We must say good by to the old Heritage Softail FLSTC, and say Hello to the new design FLHC Heritage!!! Gone are the acres of chrome (with the notable exception of the exhaust), silver studs, buckles, sissy bar and rear rack, replaced with a darker, sleeker look. The auxiliary driving lights resemble the shrouded headlights on WWII military vehicles…but the whole assembly is actually Harley’s modern Daymaker LED system. The redesigned “Heritage” logo on the front fender could’ve come off an early 1980s sports car…but just below it sits the chrome hub cover that evokes the drum brake of the 1949 Hydra-Glide. It is something different that turns heads not because of what it is, but what it isn’t. The the new locking, water-resistant saddlebags are much more touring friendly than before, with tops that hinge on the outside edge, making it easier to access the contents even with a duffel strapped to the seat.
This one has the new "Milwaukee- Eight", 107" engine and it has a noticeably louder bark than the old Twin Cam 103—and a sharper bite to match. Torque is up considerably; A Twin Cam 103-powered bike will make about 79 horsepower at 5,000 rpm and around 98 lb-ft of torque at 3,800. The new engine, by comparison, is good for 85 horsepower at 4,800 rpm and a stump-pulling 107.7 lb-ft of torque at 3,100 RPM. Also,the new Milwaukee-Eight is a wet sump design, there is no longer a hot oil reservoir directly under the Softail’s seat, and plenty of air flows past and through the engine. But power is nothing without control. Previous Softails have not been known for their handling performance. Hard-mounted to the frame, the dual-balanced Milwaukee-Eight now contributes to that increased overall frame stiffness, while magically transmitting satisfying vibes at idle and on acceleration, but once at cruising altitude (up to about 75 mph) it’s smooth and all-day comfortable. One ride on a twistier two-lane, it will become immediately apparent that Harley’s efforts to improve handling while maintaining the all-important Softail look was very successful. The other half of the handling equation is the new Showa suspension, It works well!!! If I said the 2018 Heritage Classic is Harley’s sport tourer, would you believe me? You need to stop in and take one for a ride to answer that one. I don’t mean to claim that the Heritage is an actual sport tourer, especially compared to today’s sophisticated, 160-horsepower, electronic suspension- and cornering equipped machines, but it is a lot better than the old generation Heritage. If you want the Big Twin experience and you still like having a little fun in the twisties, the relatively lightweight and newly flickable Heritage might be a better option than Harley’s bigger Touring models. he controls will be familiar to any Harley owner, with the addition of a switch that toggles through the options on the new LCD display incorporated into the traditional tank-mounted analog speedometer, which now includes a digital fuel gauge. Cruise control and ABS are standard.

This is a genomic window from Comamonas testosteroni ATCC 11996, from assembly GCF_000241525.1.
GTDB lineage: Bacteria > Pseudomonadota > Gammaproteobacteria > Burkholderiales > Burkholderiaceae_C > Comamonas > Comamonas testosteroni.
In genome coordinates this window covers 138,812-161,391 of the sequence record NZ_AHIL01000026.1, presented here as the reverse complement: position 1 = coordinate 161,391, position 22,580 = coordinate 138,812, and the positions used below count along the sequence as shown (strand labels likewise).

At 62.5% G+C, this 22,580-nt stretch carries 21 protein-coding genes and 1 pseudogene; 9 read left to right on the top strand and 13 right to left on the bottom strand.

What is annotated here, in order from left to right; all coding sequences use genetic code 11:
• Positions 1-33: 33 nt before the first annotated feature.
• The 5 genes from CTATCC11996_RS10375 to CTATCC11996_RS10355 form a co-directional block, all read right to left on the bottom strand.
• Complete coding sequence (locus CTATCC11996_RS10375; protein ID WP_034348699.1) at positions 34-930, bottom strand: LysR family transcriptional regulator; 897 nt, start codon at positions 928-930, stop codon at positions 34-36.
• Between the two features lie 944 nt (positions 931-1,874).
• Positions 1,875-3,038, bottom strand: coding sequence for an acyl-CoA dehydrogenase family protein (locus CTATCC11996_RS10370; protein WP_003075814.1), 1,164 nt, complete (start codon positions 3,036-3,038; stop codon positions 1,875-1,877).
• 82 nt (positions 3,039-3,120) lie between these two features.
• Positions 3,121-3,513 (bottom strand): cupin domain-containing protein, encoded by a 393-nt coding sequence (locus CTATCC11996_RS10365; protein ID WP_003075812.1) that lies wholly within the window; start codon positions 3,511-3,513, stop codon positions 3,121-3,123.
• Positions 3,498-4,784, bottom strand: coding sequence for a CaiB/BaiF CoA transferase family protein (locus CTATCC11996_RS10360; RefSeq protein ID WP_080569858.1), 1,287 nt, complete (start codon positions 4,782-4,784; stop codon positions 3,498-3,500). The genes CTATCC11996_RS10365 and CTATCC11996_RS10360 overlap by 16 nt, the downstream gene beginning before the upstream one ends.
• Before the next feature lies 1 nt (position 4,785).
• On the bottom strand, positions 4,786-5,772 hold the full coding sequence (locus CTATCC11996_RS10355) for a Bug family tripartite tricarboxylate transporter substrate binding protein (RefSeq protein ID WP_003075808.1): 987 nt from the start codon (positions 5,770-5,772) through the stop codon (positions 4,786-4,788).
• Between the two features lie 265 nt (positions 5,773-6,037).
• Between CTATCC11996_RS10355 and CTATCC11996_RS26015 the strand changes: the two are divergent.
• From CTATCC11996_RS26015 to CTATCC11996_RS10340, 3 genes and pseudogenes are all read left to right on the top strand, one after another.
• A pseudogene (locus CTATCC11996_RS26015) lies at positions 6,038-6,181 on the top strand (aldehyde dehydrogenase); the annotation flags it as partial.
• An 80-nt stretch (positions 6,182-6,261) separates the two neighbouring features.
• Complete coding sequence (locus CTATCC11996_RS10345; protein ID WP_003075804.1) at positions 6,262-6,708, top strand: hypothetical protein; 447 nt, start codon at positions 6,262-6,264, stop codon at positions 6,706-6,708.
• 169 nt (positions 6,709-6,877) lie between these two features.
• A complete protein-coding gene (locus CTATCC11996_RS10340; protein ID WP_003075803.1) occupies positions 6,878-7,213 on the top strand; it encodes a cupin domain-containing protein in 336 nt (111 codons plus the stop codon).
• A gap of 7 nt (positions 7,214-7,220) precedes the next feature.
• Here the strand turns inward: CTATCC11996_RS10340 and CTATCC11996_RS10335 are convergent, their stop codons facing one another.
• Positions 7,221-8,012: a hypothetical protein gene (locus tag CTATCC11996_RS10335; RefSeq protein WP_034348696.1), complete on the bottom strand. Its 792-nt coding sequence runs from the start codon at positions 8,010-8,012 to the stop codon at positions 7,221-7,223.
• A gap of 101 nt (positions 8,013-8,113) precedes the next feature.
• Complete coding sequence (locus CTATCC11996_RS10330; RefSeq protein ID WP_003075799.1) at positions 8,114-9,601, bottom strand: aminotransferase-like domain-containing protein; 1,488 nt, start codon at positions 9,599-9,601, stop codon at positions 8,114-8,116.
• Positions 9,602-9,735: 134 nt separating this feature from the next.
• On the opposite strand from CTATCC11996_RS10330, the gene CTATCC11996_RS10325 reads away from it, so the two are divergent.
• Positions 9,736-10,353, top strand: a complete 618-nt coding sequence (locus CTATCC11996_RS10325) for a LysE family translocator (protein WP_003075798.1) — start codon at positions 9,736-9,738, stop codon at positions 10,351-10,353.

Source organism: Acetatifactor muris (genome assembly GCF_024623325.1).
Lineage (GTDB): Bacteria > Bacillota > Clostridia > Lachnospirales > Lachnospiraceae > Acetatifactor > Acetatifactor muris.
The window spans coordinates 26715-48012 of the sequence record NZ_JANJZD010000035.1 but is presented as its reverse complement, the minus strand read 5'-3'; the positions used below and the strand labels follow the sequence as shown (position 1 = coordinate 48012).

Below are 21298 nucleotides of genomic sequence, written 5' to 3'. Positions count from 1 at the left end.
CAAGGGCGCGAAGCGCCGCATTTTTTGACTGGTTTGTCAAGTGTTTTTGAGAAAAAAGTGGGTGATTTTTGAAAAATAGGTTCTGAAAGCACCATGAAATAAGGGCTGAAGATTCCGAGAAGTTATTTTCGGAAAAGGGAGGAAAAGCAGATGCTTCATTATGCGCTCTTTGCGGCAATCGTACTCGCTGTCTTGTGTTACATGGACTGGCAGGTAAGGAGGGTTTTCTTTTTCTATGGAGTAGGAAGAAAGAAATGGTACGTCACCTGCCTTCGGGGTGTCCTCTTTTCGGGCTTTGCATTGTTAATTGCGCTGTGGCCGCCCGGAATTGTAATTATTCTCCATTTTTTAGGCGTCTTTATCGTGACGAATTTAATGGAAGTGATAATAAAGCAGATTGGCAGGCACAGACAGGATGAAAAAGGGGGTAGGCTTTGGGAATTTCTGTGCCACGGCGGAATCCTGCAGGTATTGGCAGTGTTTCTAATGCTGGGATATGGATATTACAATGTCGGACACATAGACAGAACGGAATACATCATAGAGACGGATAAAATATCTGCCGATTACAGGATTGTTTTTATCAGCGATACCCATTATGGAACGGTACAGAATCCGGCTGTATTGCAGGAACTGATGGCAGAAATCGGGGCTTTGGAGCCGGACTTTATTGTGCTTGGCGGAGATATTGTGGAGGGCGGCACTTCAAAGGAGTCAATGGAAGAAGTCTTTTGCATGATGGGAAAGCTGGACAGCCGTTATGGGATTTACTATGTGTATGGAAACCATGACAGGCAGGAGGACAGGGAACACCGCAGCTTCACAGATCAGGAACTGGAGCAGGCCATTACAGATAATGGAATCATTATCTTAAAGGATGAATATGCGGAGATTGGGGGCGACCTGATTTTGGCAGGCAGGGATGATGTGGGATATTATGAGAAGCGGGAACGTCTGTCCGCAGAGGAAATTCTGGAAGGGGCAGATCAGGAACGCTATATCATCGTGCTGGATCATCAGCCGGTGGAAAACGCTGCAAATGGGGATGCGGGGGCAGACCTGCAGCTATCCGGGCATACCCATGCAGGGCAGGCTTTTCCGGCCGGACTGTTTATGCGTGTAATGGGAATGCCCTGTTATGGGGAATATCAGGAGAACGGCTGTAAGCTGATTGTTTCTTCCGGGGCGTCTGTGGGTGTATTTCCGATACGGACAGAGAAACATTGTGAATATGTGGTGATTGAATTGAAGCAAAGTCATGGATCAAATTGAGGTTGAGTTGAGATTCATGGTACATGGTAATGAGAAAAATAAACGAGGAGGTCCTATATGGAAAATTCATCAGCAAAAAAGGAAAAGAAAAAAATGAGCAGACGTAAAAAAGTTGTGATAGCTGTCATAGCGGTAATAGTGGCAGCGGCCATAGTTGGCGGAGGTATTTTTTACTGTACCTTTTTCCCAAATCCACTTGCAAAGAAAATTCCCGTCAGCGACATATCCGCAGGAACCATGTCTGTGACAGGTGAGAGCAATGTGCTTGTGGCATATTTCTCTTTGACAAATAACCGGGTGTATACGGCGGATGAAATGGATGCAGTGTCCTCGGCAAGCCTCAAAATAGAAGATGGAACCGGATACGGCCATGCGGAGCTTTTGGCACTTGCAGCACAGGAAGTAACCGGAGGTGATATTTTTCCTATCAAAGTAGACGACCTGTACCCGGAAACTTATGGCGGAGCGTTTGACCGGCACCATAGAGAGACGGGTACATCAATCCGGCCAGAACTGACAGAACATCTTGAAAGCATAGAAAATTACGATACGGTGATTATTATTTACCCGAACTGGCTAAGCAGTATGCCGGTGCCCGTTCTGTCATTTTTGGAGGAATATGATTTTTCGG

Sometimes a little change is good, Stop in today to check it out!!! .